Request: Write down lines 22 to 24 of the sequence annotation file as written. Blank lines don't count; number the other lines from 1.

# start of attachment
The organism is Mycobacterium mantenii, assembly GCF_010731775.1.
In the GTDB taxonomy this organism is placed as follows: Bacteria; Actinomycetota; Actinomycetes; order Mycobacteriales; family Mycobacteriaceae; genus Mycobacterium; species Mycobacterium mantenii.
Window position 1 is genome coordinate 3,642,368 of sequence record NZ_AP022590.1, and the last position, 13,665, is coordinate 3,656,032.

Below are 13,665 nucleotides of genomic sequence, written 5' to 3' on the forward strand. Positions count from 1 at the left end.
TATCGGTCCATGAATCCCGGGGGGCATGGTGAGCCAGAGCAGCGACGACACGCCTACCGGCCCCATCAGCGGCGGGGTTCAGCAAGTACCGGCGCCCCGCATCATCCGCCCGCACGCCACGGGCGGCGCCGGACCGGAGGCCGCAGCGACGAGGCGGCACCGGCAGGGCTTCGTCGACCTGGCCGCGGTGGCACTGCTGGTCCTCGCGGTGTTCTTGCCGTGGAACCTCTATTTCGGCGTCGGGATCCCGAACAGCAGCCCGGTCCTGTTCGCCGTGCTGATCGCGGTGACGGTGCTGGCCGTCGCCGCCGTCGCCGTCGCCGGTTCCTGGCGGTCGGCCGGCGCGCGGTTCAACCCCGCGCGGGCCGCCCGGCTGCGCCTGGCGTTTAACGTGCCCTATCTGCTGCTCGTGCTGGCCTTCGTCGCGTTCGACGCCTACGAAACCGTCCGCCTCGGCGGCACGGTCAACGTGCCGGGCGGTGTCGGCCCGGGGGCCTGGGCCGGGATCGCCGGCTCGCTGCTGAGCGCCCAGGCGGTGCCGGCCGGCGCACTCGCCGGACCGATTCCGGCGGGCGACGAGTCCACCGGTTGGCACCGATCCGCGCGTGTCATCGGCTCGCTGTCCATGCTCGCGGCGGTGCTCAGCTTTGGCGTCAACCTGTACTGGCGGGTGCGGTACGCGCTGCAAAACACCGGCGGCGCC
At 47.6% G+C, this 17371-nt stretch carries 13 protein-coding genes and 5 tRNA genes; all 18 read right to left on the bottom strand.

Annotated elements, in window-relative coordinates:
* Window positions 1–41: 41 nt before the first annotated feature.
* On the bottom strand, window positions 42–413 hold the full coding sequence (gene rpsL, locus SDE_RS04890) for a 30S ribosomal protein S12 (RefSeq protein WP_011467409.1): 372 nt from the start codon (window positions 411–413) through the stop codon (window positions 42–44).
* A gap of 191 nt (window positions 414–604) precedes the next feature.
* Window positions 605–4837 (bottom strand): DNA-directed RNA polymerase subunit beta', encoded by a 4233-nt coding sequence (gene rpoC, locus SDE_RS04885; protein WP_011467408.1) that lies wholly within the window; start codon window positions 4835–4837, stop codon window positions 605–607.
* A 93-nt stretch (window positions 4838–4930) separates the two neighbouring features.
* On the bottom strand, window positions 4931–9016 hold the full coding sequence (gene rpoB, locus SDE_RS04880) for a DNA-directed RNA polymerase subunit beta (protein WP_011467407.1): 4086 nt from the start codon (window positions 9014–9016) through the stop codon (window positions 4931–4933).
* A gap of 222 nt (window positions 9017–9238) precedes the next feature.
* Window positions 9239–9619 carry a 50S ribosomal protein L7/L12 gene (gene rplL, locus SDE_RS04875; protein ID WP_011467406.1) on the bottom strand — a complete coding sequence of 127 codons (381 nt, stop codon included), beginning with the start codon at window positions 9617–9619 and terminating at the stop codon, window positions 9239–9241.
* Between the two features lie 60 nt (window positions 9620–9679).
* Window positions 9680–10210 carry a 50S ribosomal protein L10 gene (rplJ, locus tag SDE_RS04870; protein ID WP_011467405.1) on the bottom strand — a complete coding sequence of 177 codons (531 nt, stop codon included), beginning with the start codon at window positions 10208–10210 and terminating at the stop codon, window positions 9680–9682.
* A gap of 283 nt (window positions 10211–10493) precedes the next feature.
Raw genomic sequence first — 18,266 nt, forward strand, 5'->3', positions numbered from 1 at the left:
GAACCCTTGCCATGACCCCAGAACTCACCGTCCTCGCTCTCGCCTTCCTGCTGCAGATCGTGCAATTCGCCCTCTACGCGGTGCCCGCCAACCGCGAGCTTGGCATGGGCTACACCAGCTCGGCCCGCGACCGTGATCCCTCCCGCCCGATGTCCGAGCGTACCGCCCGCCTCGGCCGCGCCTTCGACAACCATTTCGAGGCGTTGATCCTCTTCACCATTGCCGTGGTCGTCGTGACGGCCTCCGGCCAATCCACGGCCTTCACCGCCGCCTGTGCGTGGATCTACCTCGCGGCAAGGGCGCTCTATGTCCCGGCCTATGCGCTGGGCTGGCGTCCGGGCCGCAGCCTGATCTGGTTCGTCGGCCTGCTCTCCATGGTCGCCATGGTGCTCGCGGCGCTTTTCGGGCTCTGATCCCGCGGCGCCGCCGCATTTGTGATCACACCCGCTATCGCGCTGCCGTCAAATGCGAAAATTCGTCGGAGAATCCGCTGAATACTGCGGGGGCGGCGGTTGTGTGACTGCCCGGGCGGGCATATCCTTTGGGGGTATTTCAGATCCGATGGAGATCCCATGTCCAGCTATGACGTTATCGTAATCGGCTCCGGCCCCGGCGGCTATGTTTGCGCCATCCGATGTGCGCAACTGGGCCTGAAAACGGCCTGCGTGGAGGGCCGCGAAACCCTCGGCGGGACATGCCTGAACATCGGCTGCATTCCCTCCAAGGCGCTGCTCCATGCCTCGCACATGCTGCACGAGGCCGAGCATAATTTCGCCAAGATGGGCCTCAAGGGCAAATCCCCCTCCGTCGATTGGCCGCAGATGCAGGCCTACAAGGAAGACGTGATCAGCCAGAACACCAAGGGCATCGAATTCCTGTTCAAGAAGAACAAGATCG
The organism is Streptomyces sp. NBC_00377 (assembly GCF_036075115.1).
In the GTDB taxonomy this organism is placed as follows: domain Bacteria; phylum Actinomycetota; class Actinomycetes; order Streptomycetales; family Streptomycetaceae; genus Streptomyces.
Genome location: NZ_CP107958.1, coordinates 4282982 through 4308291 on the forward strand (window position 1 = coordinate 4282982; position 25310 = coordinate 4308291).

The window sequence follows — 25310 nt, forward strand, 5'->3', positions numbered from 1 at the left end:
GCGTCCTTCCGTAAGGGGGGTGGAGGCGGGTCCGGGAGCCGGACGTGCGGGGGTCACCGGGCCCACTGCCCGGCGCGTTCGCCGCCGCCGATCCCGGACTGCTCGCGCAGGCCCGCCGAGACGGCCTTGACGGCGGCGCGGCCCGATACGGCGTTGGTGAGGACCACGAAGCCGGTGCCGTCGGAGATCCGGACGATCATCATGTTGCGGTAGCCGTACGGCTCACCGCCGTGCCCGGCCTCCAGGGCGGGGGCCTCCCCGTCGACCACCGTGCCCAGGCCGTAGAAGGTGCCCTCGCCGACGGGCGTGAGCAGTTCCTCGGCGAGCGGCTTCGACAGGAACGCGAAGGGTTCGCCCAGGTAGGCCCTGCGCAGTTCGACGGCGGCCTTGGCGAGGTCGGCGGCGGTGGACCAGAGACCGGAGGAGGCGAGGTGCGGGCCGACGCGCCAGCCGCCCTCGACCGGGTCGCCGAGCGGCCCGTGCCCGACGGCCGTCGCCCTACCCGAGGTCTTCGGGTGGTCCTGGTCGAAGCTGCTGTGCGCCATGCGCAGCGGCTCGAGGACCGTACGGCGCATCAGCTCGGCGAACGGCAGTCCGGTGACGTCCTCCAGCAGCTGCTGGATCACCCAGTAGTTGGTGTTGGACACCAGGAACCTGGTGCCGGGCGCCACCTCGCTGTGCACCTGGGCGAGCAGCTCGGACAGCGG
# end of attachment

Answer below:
In the GTDB taxonomy this organism is placed as follows: domain Bacteria; phylum Actinomycetota; class Actinomycetes; order Streptomycetales; family Streptomycetaceae; genus Streptomyces.
Genome location: NZ_CP107958.1, coordinates 4282982 through 4308291 on the forward strand (window position 1 = coordinate 4282982; position 25310 = coordinate 4308291).

The window sequence follows — 25310 nt, forward strand, 5'->3', positions numbered from 1 at the left end: